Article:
|Park Slope, Brooklyn is known as one of the wealthiest neighborhoods in New York City. Meanwhile, Manhattan is arguably its best-known borough. Now, these high-end, influential areas will serve as the site of two of Amazon’s newest business ventures, marking a significant change in the company’s typical operations.
On October 17, the online shopping giant opened its newest location of AmazonFresh, a point-and-click grocery operation, in Park Slope. Previously available only in Seattle, the service will offer more than 500,000 items for delivery to AmazonPrime members in the Brooklyn neighborhood. The company seems to be attempting to draw customers away from the wide array of grocery stores and food shops in the area, including a newly opened Whole Foods, with its convenience: AmazonFresh guarantees same-day delivery for all orders placed before 10 a.m., while orders placed by 10 p.m. will receive an early morning delivery the following day. The operation reportedly plans to extend into the rest of Brooklyn and eventually other locations throughout the United States after establishing itself in Park Slope.
Similarly, Amazon is also planning to open its first offline store in Manhattan in time for the holiday season, having recently purchased a building at 7 W. 34th St., across from the Empire State Building. The store will have limited inventory, most likely including company products like Kindle tablets and the Fire smartphone, and will also offer same-day delivery for some products in the New York-area. However, the store’s primary function will add on to the company’s existing function as an online retailer: customers will be able to order products on their website and pick them up at the store on the same day. And as with AmazonFresh, the operation could likely expand to other cities if it is successful.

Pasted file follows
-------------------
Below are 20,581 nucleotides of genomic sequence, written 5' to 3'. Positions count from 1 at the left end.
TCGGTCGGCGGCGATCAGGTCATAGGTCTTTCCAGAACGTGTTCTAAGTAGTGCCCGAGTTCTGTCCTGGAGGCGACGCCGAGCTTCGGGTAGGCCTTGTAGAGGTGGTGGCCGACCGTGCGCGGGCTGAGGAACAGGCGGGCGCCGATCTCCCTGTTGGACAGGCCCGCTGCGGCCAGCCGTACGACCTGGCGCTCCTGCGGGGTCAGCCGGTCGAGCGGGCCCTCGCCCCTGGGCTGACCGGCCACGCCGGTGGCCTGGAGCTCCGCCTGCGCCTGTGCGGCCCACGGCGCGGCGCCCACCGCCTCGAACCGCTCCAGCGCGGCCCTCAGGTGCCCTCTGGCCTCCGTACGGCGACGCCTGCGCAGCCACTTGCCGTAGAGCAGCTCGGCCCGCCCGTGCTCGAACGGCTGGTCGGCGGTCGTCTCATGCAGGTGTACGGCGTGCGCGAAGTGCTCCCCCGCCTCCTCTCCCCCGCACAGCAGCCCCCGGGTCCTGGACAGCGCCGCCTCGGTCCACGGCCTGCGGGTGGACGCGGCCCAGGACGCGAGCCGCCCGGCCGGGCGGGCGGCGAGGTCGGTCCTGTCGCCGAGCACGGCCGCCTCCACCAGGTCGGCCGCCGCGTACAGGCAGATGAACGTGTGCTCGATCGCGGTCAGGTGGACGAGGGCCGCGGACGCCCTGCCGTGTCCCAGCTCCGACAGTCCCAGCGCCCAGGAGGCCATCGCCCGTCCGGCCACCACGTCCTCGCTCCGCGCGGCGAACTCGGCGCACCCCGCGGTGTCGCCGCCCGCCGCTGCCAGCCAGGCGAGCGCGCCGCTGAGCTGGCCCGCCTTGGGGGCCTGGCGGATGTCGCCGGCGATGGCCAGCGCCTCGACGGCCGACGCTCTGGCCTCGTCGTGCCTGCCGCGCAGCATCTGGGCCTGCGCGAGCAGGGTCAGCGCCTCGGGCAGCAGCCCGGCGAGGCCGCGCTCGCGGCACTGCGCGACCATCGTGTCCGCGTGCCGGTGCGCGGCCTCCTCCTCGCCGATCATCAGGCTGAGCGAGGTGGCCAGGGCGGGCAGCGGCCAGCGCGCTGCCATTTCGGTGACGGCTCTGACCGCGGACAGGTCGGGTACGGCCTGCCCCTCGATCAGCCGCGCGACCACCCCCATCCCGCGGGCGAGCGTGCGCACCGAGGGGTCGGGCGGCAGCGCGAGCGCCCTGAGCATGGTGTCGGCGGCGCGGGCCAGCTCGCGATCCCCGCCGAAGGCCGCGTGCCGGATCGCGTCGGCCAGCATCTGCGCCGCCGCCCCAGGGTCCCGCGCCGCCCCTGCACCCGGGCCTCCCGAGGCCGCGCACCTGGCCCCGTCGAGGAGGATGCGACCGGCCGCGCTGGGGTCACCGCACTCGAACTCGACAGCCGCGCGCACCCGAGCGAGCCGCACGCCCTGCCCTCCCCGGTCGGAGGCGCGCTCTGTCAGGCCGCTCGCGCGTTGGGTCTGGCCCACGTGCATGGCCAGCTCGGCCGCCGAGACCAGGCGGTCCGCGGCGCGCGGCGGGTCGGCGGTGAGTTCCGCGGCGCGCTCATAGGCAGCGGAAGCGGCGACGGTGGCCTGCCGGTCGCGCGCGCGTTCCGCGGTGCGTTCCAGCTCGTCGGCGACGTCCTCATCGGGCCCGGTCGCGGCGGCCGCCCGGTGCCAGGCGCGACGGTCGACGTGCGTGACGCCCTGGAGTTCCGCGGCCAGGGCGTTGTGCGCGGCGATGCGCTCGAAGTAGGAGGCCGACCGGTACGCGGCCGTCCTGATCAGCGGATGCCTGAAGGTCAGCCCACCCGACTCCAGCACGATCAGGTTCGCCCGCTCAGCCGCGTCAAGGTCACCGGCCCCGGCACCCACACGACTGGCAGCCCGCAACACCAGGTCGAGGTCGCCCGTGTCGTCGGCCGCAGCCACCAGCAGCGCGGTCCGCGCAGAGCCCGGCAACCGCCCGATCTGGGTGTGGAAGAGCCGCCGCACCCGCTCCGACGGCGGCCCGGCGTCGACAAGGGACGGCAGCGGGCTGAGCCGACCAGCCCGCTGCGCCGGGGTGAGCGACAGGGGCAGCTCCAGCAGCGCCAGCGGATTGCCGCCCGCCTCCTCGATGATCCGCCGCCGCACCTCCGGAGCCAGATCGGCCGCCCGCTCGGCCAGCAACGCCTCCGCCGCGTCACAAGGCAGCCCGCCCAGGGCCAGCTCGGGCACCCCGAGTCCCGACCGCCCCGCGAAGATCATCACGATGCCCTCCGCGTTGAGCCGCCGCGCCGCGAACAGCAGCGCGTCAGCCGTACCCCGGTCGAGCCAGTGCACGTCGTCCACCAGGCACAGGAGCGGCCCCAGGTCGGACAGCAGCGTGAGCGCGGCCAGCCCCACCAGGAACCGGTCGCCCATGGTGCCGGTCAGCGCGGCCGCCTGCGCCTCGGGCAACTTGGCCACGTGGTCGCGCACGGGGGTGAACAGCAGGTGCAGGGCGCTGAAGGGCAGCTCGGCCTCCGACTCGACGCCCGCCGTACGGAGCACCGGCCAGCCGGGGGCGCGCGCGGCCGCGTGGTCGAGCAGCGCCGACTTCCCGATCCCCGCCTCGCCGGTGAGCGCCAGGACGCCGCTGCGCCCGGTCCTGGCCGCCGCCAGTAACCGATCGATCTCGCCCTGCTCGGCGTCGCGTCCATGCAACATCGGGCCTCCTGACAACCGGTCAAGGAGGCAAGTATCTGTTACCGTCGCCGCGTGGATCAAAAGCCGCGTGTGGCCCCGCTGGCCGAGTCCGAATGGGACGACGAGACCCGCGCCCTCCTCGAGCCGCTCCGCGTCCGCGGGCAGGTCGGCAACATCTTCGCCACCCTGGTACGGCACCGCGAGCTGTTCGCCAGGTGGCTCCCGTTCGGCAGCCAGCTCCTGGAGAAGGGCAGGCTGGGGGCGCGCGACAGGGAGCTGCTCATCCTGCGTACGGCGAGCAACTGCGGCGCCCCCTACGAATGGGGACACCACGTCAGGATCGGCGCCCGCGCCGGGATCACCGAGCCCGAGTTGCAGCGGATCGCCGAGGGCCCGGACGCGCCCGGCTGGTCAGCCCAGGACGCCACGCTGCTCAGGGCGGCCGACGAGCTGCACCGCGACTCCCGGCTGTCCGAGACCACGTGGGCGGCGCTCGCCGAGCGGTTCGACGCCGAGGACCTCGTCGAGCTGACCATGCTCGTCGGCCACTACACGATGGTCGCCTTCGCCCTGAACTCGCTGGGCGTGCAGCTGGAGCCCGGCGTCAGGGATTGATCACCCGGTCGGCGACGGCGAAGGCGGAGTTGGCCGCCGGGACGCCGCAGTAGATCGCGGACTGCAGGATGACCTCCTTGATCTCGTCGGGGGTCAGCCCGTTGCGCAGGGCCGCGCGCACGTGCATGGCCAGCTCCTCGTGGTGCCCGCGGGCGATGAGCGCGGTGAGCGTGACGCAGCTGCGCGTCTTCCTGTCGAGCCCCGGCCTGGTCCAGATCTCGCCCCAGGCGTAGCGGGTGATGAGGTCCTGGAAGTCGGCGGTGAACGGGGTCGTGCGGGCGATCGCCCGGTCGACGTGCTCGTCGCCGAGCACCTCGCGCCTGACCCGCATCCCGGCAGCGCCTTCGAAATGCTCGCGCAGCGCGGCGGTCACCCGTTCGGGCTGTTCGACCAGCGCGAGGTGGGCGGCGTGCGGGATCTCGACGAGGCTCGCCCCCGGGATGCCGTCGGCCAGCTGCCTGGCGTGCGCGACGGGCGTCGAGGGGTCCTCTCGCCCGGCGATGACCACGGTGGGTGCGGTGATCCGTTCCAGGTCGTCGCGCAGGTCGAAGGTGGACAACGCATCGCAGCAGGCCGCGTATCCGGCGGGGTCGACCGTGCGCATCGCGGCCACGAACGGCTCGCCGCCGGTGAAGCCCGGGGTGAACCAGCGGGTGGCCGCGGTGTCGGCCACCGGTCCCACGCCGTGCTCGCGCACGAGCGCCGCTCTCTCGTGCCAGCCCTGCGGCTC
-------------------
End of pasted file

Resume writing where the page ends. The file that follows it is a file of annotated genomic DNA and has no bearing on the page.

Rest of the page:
These new projects are both a revolutionary change to Amazon’s business model and also a sign of the increasing popularity of online shopping. While some have speculated that Amazon is worried about competing with brick-and-mortar companies, studies seem to indicate that Amazon is attempting to build onto an increasingly prevalent trend: online shopping is incredibly popular, with approximately 64% of smartphone owners using their device to shop online. Adding a physical location that specializes in same-day service makes Amazon seem even more convenient, while focusing on groceries could expand its already broad customer base, increasing their sales. If these new services are successful, Amazon could become bigger than ever before, a fact that rationalizes a comment Google chairman Eric Schmidt made recently, calling the company their biggest rival.
So far, Amazon has denied purchasing the building in Manhattan. However, AmazonFresh is currently available for all Park Slope residents with an AmazonPrime account. For a limited time, the service is free to all members, but will reportedly increase to $299 a year once the project is established. If you’re too busy to pick up milk and eggs, this might be the perfect time to see how Amazon fares in the real world…or at least Park Slope.